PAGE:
Audio drama emerged in the US and UK in the 1920s on radio, becoming immediately popular in the days before television. The first radio drama in China was about the war to resist Japanese aggression, called Horrible Memories, and was broadcast in 1933 in Shanghai. After the founding of the People’s Republic of China in 1949, China National Radio (CNR) broadcast its first drama in 1950. Radio drama was very popular in China for several decades until the 1990s when it gradually lost momentum as other forms of entertainment took over.
Jiang Guangtao, a 45-year-old voice actor and founder of recording studio Voicegem, recorded dramas for radio stations in the 1990s. He described the experience as “fun” as audio drama doesn’t require lip syncing and provides some room for improvisation. In recent years he started doing audio dramas again as podcasting became popular.
Unlike film or TV, audio dramas create infinite room for the imagination. “Listeners can create their own images based on their moods, experiences and circumstances, which could alter the story. But this richness in interpretation is what we strive for as actors,” Jiang told NewsChina.
It is not easy to produce a quality drama with sound alone. Besides a fine vocal tone, actors need strict training and practice and the ability to make the most of sound during a performance. Bian Jiang, an actor who studied dubbing at Beijing Film Academy, told NewsChina that when producing an audio drama, the first thing they do is study the script. An episode is about 20 minutes and an experienced actor can do five to seven episodes a day. But the preparation and recording processes take much longer. Bian said they once spent seven days recording one episode, and they have to keep trying until the actor develops a feel for the character. Apart from the dialogue, the performers need to act out other sound effects, like chewing, crying or struggling. The best audio drama actors can build pictures in audiences’ minds only with sound.
By the 21st century, broadcast media began to wane and audio drama went out of fashion. But it seized the chance provided by the internet as a new media and moved online, gradually regaining its lost popularity.
It is a group of young people who love danmei and ACG culture (anime, comics and games) that helped realize the transformation. They gathered on forums and produced their favorite audio dramas. In 2000, audio drama fans on E-time Forum produced the first online audio drama in Chinese – Watch Out the Car. Around 2005, radio drama fans on online literature websites began putting out their own audio dramas, as well as crowdsourced translations of Japanese audio dramas.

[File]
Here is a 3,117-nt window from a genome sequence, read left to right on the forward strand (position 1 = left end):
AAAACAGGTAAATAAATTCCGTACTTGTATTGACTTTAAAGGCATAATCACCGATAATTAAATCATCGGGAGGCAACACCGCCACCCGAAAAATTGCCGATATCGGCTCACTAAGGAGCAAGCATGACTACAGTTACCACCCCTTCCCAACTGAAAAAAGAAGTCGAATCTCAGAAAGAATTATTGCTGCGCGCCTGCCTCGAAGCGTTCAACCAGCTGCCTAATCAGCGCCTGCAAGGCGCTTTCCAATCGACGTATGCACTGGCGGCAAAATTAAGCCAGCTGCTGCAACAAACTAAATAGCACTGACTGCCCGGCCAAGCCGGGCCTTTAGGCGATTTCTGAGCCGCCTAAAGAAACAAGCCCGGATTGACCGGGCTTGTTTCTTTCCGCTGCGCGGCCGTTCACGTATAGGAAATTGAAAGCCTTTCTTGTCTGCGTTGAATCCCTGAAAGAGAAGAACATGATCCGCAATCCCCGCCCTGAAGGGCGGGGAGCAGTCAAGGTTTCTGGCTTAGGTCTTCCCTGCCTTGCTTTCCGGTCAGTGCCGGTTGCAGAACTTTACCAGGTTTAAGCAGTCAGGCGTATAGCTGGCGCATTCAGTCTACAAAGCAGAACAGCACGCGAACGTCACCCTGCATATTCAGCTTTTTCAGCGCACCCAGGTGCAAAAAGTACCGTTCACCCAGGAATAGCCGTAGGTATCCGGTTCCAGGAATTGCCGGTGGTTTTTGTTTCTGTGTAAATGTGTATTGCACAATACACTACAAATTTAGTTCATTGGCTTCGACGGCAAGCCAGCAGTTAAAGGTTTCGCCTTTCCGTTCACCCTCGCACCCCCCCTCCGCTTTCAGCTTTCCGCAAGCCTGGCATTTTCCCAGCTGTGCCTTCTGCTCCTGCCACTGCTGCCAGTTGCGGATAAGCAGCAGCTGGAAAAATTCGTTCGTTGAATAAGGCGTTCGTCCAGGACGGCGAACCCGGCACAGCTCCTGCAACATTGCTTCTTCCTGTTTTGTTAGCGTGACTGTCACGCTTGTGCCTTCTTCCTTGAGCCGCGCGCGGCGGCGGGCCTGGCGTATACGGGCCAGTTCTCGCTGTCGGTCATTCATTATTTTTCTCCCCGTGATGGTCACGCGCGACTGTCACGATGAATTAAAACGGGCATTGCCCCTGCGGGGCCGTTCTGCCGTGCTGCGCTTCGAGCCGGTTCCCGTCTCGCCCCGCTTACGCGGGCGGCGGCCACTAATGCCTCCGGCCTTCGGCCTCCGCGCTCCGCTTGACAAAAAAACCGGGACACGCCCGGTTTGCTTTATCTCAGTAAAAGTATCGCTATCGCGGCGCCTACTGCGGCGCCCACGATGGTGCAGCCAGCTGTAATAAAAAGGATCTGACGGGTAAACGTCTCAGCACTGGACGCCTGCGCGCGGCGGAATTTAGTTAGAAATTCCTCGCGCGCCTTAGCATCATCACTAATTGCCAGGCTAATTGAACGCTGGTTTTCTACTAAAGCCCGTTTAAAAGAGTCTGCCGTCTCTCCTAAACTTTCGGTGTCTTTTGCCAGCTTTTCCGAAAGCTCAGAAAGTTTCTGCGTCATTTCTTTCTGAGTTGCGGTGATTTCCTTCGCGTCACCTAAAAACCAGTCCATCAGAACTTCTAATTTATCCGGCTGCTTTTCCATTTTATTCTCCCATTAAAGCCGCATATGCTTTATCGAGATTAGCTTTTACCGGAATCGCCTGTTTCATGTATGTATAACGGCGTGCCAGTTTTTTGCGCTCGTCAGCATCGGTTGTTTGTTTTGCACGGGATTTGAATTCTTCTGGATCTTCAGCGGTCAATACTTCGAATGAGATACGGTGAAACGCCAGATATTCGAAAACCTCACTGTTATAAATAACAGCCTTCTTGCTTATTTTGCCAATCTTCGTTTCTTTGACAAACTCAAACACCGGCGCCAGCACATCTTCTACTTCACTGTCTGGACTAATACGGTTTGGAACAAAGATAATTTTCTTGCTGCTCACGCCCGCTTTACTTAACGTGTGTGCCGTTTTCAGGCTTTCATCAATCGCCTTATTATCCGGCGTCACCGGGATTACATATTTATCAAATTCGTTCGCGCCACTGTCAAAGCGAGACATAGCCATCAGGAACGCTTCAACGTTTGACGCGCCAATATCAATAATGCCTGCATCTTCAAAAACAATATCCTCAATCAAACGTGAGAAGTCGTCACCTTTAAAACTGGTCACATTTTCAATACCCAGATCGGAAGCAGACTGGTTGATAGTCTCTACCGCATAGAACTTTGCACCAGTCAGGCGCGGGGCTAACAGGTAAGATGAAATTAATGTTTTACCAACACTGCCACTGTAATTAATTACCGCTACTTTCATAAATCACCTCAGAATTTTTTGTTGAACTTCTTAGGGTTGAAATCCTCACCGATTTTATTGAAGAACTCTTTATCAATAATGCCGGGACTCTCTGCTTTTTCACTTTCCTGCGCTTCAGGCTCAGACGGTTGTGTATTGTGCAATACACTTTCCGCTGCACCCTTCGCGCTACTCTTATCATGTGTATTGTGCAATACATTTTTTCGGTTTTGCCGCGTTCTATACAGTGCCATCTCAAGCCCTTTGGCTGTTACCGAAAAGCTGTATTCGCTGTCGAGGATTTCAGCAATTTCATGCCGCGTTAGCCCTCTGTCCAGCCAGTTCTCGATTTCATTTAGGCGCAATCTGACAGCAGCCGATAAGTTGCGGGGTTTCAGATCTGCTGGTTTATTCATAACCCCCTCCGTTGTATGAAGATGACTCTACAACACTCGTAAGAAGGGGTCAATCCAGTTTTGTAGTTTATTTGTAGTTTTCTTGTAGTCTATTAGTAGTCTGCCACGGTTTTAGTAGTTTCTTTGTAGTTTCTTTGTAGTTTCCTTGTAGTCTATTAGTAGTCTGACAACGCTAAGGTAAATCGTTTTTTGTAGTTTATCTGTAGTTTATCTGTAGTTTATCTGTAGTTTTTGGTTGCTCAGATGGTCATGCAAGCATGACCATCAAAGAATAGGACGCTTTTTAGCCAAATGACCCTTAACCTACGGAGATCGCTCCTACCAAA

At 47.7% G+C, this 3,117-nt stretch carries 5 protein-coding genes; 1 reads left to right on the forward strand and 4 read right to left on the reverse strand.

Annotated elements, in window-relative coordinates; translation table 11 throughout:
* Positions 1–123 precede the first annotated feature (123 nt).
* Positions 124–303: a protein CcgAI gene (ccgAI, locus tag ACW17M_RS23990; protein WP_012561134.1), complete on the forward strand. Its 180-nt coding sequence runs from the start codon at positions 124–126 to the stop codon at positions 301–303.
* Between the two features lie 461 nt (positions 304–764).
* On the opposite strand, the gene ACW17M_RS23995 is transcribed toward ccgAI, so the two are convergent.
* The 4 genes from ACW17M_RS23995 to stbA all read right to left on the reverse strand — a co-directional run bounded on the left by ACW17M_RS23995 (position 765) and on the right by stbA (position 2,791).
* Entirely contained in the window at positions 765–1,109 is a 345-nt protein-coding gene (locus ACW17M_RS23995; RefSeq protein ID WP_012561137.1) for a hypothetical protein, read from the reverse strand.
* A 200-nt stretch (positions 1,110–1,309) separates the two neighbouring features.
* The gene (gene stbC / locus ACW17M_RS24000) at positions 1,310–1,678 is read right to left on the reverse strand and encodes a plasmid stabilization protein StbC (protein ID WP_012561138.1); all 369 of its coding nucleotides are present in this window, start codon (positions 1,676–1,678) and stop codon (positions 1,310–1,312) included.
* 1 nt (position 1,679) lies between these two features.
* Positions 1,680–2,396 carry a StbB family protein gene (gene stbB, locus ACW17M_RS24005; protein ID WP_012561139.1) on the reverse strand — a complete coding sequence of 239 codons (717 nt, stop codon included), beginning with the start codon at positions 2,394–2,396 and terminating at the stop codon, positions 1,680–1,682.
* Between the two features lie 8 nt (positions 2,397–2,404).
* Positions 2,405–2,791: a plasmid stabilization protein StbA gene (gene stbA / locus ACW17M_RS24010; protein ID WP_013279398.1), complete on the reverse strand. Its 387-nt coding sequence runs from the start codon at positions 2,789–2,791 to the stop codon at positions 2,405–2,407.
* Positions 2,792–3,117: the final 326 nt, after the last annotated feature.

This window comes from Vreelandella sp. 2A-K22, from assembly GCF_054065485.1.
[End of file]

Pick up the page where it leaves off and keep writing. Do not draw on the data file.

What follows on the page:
Along the way, many amateur dubbing fans became professional voice actors. Zhang Jie, founder of 729 Voice Studio, was a fan of online audio drama and later became a professional actor for TV, cartoons and audio dramas.
Noticing the new trend, Jiang, who had no previous experience in ACG culture and seldom read online literature, started making online audio dramas. As the opportunities poured in, he became a voice actor specializing in these genres.
Jiang started Voicegem in 2010. Bian Jiang and Zhang Jie opened their own studios in 2016. At that time, their main business was still dubbing, but they also started to cover music production, audio dramas and cartoons. These efforts helped break down the barriers between fields and draw fans to audio drama.
Between 2011 and 2013, online podcast apps such as Qingting FM, Himalaya and Lizhi FM emerged. Since then, podcast platforms mushroomed. Coupled with the fast growth in related fields like audio books and livestreaming, the online audio industry has taken shape in just a few years.
Audio drama was able to carve out its own niche. In 2014, audio platform MissEvan was established. Audio drama is one of its most popular segments along with audio manga and books. Many other major platforms including Himalaya and Qingting FM also host audio dramas.